A new ruling out of the California Supreme Court this week will create yet another obstacle to the expansion of legal cannabis, at a time when more than half of the state’s cities and counties still ban retail stores.
The state’s highest court ruled Monday that San Diego failed to adequately analyze the potential environmental impacts of its dispensary law, a decision expected to limit the discretion of local governments across the state involving a range of actions.
When the city adopted its 2014 dispensary law, it declared the change didn’t require analysis under California’s environmental laws. The court ruled unanimously, however, that San Diego indeed should have studied whether allowing dispensaries might result in construction of new buildings or changes in citywide vehicle traffic patterns.
The ruling will likely slow the expansion of the legal cannabis market in a state still dominated by unlicensed sales.
Local governments must analyze reasonably foreseeable changes that proposed laws or zoning changes would have on the environment, the opinion said, even if the changes would be indirect.
The impact of the ruling on many of the city’s 23 approved dispensaries wasn’t immediately clear, the Union-Tribune reported. City Attorney Mara Elliott’s office declined to comment on the 41-page ruling. “We will study this opinion to determine its potential impacts on city operations,” spokeswoman Hilary Nemchik said.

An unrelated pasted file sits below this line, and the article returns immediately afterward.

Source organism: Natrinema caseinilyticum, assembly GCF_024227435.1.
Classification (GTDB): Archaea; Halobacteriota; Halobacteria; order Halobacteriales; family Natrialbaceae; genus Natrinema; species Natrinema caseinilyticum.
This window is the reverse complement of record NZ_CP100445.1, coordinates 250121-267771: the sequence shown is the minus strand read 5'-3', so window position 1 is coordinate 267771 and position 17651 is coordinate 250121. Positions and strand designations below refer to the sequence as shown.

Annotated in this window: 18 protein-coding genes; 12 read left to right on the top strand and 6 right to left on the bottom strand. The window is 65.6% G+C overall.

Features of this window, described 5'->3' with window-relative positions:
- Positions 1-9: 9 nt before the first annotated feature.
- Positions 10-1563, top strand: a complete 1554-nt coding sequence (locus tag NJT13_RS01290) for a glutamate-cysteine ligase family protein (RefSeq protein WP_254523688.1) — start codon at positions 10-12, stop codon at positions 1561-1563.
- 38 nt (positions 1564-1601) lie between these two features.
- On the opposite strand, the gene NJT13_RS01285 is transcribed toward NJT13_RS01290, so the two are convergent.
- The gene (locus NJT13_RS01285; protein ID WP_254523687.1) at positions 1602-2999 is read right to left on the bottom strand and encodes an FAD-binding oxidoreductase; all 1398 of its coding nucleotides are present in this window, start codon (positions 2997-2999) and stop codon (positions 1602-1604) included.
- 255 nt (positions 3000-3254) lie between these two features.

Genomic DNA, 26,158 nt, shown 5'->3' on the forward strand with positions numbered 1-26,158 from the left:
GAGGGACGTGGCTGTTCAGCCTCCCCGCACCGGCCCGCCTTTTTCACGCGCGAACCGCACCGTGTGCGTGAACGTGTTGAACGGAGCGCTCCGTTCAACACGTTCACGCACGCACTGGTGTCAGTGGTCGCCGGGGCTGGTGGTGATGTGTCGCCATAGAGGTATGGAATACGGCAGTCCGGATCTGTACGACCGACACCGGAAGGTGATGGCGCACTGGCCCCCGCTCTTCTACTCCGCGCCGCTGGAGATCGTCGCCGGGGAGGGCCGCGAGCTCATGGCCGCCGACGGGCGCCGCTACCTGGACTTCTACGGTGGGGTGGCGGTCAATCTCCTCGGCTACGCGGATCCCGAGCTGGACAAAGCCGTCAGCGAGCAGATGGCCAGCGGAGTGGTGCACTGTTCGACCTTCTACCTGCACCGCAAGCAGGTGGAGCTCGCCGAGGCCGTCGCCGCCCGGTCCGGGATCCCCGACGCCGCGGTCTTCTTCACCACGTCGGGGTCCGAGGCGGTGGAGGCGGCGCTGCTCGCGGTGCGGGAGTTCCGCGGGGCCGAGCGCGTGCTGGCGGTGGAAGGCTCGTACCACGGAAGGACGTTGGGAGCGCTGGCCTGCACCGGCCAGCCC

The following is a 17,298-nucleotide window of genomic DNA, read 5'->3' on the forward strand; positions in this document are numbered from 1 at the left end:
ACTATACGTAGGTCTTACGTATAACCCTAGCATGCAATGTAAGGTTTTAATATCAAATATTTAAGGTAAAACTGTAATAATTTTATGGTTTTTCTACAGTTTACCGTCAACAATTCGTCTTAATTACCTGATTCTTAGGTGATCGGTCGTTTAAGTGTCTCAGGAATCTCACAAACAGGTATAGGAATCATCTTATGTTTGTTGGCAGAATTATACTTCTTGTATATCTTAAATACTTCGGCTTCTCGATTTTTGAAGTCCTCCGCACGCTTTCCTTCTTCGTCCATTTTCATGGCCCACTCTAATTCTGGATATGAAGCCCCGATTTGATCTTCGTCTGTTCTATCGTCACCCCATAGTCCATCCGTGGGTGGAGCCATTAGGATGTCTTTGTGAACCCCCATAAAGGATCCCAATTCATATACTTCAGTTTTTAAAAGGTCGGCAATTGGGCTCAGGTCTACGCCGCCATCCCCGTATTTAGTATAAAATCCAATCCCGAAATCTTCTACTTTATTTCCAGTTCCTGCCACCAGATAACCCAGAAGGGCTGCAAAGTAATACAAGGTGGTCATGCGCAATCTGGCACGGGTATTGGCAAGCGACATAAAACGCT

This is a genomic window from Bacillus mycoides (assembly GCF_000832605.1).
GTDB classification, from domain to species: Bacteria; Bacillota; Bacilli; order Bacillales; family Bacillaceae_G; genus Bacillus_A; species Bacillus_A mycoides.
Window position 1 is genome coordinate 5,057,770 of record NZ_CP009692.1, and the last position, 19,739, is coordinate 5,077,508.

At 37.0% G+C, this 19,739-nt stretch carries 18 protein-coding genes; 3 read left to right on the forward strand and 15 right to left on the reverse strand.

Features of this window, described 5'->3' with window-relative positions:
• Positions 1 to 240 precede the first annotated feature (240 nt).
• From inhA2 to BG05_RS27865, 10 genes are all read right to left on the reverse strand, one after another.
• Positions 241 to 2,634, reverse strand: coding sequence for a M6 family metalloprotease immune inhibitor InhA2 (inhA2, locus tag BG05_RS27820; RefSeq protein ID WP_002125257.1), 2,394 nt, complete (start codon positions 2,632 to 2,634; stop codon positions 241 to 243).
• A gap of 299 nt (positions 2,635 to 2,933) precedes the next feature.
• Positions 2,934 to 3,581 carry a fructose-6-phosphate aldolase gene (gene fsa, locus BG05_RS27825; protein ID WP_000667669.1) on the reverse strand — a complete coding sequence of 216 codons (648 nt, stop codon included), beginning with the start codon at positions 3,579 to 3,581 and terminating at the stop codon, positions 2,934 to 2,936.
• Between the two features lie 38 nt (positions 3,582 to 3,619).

Lawyer Jamie Thomas Hall, who filed the lawsuit against San Diego, said the ruling would force the two-thirds of California cities that don’t allow retail cannabis stores to conduct more rigorous environmental reviews if they eventually consider allowing such businesses.
That will likely slow the expansion of the legal cannabis market in a state still dominated by unlicensed sales. Allowing convenient access to purchase legal cannabis is one of the most effective ways to combat the illicit market.
The added layer of environmental review may also increase the already steep cost of opening a cannabis business in California, which could further advantage deep-pocketed license applicants who control an outsized portion of the nation’s emerging legal cannabis market.
Consequences Outside Cannabis
Hall said the ruling also limits the ability of cities to streamline state environmental laws to boost housing construction amid an ongoing affordability crisis.
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“I think cities have been pushing the envelope of what is possible,” Hall told the newspaper.
San Diego has passed a series of recent housing reforms, including one that gives density bonuses to housing developers. Another law, approved in March, allows developers to build large housing projects in transit areas with no parking spaces. The city adopted the reforms without conducting rigorous environmental reviews on potential impacts, whether direct or indirect, the newspaper said.
“It is a precedent-setting ruling,” Murtaza Baxamusa of the San Diego Building and Construction Trades, a powerful labor union, said of the court decision.
“Cities are essentially classifying entire city actions as categorically exempt without looking at whether there are any indirect, foreseeable impacts,” he said. “The court said the impacts could be negligible, but the fact that the city didn’t even look at it is a problem.”
The Associated Press contributed to this report.